Purpose: Surgical treatment of myogenic ptosis usually requires a form of frontalis suspension. Complications can include entropion, headache, contour abnormalities, and poor eyelid excursion. The Levine palpebral spring has been used successfully to augment eyelid closure in more than 2,000 patients. The authors present a modified Levine spring to correct ptosis in a patient with poor levator function.
Methods: Interventional case report. A 55-year-old man with profound myogenic ptosis was treated with bilateral modified Levine palpebral springs. Eyelid position, contour and excursion, blink reflex, lagophthalmos, and ocular surface were evaluated.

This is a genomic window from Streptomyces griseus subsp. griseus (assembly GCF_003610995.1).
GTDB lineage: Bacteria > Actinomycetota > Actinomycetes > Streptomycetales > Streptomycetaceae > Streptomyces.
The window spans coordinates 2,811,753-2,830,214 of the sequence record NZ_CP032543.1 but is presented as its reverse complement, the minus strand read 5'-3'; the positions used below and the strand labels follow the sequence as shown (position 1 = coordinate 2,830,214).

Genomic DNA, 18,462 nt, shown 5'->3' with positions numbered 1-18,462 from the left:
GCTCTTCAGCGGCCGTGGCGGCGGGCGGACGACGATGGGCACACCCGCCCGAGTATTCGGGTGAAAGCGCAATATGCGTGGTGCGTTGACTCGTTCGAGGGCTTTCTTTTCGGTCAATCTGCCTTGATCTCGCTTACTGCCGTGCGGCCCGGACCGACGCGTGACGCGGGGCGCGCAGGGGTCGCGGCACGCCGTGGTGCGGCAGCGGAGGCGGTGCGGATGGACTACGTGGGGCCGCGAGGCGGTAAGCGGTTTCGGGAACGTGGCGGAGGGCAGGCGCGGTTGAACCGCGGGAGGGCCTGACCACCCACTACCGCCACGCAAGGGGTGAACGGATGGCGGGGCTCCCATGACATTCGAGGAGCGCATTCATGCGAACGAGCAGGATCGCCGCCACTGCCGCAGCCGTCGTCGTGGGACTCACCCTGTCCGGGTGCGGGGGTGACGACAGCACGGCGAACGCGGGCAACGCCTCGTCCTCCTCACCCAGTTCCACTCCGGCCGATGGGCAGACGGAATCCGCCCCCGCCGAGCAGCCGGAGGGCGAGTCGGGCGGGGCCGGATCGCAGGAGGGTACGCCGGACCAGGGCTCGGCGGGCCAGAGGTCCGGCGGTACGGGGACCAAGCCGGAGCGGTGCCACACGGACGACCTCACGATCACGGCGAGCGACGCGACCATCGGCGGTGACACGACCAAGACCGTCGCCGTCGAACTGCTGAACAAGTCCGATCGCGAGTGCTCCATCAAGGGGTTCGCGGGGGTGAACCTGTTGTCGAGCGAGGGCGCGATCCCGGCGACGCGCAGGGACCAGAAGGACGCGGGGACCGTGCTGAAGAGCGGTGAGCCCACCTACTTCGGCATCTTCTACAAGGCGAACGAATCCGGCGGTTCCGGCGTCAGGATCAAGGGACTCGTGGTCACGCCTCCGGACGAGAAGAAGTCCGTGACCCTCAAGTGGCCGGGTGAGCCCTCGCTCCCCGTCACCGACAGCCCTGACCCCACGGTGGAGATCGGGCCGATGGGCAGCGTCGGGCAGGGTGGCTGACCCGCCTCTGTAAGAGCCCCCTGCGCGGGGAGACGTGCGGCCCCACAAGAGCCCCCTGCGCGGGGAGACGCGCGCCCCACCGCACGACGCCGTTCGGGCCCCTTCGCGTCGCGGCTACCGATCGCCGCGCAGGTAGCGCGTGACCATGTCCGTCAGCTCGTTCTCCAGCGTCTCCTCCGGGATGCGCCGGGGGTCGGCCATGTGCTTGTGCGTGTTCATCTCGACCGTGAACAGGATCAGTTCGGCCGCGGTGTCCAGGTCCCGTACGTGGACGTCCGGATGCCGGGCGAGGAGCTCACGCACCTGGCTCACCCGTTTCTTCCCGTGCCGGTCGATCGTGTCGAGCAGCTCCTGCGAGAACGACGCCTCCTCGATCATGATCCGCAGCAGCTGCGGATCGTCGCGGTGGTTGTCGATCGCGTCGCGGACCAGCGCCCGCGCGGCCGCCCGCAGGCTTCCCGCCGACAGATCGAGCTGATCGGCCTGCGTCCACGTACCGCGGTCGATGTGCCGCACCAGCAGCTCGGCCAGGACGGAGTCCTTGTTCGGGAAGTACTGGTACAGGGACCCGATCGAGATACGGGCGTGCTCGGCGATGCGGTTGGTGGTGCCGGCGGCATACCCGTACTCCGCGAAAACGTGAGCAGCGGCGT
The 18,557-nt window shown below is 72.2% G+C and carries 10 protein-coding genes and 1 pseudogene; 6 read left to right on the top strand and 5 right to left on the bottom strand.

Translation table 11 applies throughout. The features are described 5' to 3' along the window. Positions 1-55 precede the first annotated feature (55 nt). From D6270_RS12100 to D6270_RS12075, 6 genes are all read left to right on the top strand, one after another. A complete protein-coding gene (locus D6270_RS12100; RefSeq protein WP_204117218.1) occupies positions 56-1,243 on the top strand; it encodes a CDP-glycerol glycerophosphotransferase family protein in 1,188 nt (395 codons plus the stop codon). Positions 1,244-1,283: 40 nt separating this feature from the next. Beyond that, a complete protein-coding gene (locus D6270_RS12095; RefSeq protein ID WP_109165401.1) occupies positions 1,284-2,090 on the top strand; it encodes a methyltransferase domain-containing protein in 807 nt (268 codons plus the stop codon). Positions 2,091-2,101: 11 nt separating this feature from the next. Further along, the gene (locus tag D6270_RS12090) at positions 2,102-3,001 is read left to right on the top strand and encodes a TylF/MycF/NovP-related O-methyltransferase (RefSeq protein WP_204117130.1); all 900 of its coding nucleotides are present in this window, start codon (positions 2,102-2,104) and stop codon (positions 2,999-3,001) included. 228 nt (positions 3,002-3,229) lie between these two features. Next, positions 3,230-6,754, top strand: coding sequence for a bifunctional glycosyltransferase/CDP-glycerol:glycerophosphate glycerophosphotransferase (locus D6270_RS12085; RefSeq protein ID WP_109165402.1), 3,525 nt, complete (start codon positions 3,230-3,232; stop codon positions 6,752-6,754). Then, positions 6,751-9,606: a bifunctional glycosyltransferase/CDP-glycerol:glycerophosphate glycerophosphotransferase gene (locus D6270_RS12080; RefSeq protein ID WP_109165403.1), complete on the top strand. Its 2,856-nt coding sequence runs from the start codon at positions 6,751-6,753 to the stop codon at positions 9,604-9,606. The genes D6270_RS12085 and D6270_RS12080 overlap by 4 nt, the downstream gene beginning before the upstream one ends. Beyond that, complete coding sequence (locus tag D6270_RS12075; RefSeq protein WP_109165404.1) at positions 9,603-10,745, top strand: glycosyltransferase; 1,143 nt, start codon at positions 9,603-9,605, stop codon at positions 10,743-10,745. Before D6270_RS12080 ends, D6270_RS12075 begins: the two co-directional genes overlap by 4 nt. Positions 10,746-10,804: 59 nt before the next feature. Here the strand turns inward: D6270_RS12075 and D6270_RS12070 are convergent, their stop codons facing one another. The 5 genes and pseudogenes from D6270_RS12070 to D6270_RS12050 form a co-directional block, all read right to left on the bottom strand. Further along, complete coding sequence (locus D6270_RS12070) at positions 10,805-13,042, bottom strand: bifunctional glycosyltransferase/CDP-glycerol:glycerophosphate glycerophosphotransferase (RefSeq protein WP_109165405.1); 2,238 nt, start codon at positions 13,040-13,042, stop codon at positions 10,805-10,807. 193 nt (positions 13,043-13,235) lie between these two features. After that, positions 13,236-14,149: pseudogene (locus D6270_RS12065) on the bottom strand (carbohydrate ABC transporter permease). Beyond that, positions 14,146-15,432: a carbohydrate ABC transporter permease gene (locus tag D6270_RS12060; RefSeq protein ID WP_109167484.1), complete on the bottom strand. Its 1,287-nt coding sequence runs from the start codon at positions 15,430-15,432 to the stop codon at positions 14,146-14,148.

Results: The Levine palpebral spring functioned well to open both eyelids. Margin reflex distance improved from -3 mm to 3 m postoperatively. Excellent contour and excursion were observed. Orbicularis action, including blink reflex, was preserved, and ocular surface was not compromised.
Conclusion: The modified Levine palpebral spring is an alternative to frontalis suspension in treating select patients with eyelid ptosis with poor levator function.